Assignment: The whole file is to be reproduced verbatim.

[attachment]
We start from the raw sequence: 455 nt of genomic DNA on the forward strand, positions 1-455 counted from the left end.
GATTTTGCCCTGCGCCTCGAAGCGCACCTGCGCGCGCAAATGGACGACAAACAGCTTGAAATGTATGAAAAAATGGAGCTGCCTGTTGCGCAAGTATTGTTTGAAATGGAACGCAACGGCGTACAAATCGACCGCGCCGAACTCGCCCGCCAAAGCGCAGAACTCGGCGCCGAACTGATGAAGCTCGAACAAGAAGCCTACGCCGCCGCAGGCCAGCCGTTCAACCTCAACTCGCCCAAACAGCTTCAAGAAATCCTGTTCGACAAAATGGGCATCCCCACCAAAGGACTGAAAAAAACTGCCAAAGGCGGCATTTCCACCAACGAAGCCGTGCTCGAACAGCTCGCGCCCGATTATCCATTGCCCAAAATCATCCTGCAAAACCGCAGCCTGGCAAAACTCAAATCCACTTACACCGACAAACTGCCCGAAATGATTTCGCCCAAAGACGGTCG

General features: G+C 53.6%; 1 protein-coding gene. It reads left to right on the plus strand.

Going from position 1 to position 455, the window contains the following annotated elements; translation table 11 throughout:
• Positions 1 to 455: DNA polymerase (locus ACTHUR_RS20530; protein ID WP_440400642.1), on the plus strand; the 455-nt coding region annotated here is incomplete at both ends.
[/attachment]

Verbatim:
We start from the raw sequence: 455 nt of genomic DNA on the forward strand, positions 1-455 counted from the left end.
GATTTTGCCCTGCGCCTCGAAGCGCACCTGCGCGCGCAAATGGACGACAAACAGCTTGAAATGTATGAAAAAATGGAGCTGCCTGTTGCGCAAGTATTGTTTGAAATGGAACGCAACGGCGTACAAATCGACCGCGCCGAACTCGCCCGCCAAAGCGCAGAACTCGGCGCCGAACTGATGAAGCTCGAACAAGAAGCCTACGCCGCCGCAGGCCAGCCGTTCAACCTCAACTCGCCCAAACAGCTTCAAGAAATCCTGTTCGACAAAATGGGCATCCCCACCAAAGGACTGAAAAAAACTGCCAAAGGCGGCATTTCCACCAACGAAGCCGTGCTCGAACAGCTCGCGCCCGATTATCCATTGCCCAAAATCATCCTGCAAAACCGCAGCCTGGCAAAACTCAAATCCACTTACACCGACAAACTGCCCGAAATGATTTCGCCCAAAGACGGTCG

General features: G+C 53.6%; 1 protein-coding gene. It reads left to right on the plus strand.

Going from position 1 to position 455, the window contains the following annotated elements; translation table 11 throughout:
• Positions 1 to 455: DNA polymerase (locus ACTHUR_RS20530; protein ID WP_440400642.1), on the plus strand; the 455-nt coding region annotated here is incomplete at both ends.